“Bring on the food!” he called out while we were examining hundred-year-old mud cracks in the sand. A small bottle of toktokkie beetles was quickly brought from the vehicle. A hush descended on the desert while the small chameleon swivelled its eyes, caught sight of lunch and flicked out its tongue to catch the crunchy beetle. Cameras clicked and whirred as we zoomed in, trying to catch the incredible moment and the dance of the elongated tongue. The chameleon gobbled its way through three courses of varying sizes before ambling off into the shadows. Around us the desert was silent. Life and death had flashed before our eyes, thanks to us well-meaning travellers, and we had witnessed the wonderful cycle of life in the desert.


Our jewel box was full. We had glimpsed a dazzling assortment of life. Dollar-bush seeds blew among the dunes like miniature tumbleweed, the sand glistened, the sky had cleared into a friendly blue and we were replete with Namib wonders.

We left the satisfied chameleon and went riding the golden waves, dipping and cresting until we neared the sea.

Damara tern. ©Pompie Burger

Damara tern. ©Pompie Burger

Home sweet home

The desert also provides breeding grounds for certain species like the Damara tern. This small black-capped bird is listed as ‘Near Threatened’ because of its small population. Ninety-eight per cent of Damara terns nests between the Orange and Kunene rivers, with the largest known breeding colony being south of Swakopmund.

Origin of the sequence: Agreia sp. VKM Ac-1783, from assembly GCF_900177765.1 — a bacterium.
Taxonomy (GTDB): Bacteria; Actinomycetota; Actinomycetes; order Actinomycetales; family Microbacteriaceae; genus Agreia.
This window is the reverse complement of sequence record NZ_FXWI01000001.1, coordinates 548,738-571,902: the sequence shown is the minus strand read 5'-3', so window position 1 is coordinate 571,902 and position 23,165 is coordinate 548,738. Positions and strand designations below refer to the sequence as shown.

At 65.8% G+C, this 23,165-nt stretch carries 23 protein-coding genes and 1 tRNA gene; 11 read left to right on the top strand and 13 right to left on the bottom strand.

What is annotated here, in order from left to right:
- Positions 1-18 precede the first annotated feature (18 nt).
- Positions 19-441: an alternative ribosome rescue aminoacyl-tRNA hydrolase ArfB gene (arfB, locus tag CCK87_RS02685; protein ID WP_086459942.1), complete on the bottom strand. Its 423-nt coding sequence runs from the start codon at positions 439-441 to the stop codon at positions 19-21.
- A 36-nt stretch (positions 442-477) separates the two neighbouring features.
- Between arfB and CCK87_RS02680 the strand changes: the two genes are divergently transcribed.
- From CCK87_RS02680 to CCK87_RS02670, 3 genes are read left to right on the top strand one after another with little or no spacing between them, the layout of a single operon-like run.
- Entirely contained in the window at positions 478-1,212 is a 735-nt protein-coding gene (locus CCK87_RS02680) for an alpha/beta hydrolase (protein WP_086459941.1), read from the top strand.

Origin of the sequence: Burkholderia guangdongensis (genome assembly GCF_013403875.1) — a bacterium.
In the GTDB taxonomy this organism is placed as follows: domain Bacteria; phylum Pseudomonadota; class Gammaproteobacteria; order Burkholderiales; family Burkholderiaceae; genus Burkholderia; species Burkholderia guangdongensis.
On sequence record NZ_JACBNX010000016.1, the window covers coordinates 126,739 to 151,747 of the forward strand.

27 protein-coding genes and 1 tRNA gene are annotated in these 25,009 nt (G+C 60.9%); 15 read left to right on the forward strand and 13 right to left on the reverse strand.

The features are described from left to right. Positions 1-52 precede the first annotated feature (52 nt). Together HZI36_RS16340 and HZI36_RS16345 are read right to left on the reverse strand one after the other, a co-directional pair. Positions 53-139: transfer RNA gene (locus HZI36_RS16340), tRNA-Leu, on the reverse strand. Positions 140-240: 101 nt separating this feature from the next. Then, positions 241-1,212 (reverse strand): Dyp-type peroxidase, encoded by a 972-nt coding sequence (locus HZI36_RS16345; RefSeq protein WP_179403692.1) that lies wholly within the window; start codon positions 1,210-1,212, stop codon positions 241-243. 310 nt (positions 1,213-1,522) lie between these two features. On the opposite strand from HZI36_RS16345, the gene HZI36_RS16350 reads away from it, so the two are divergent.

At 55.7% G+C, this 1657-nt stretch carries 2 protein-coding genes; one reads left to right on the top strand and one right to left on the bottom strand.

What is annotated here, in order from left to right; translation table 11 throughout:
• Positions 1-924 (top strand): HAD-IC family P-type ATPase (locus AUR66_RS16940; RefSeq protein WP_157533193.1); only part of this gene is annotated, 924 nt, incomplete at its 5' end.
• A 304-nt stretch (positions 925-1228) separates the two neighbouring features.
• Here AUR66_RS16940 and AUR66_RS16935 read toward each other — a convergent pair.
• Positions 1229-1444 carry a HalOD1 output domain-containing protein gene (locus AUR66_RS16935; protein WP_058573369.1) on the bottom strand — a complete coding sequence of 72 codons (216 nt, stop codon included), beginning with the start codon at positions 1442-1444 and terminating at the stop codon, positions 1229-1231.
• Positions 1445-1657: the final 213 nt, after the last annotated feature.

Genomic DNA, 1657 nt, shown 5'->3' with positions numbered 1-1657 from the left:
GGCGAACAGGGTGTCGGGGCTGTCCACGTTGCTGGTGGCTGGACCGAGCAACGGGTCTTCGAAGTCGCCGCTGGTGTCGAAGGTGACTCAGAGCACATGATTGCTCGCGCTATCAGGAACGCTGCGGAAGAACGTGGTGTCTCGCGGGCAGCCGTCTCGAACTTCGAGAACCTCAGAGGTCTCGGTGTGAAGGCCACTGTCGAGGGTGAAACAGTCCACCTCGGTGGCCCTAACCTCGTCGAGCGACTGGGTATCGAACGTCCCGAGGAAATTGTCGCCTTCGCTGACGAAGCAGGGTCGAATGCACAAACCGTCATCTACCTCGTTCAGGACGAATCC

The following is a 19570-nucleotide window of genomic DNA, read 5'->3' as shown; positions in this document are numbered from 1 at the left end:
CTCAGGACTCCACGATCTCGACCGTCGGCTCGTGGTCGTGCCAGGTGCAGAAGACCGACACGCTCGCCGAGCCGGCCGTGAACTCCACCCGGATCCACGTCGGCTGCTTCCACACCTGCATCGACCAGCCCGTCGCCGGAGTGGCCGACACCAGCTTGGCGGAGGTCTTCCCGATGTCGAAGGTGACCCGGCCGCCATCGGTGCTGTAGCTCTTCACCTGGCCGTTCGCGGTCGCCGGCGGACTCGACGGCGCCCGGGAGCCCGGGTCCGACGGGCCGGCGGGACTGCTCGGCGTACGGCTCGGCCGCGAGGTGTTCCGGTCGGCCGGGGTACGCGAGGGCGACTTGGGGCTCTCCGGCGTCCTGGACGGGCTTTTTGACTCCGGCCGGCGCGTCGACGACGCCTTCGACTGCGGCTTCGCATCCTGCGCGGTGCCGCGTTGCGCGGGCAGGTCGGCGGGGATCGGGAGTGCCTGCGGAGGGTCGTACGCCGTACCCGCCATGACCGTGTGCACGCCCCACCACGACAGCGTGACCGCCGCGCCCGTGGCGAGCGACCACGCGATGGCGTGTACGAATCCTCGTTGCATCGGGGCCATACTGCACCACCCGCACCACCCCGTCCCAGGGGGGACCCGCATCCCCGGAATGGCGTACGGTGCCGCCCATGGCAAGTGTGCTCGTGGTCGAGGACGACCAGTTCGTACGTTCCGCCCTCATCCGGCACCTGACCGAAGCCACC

Threats to this species include human disturbance and destruction of nests by off-road vehicles. Fenced-off areas and ‘Damara tern breeding site’ information boards between Swakopmund and Walvis Bay grant the population some protection.

Desert etiquette

  • Keep on the existing tracks. Don’t be tempted to drive across the gravel plains. The tracks can last for decades, the soil becomes compacted, and often the flora and fauna living there are damaged or destroyed, with recovery of the area slow if not impossible.
  • Take only photographs while you are there. The Namib-Naukluft Park is part of Namibia’s national heritage, so collecting plants, stones or any other artefacts is not allowed.
  • Leave only your footprints.
  • Keep shining memories and respect for the wonder of life in the desert.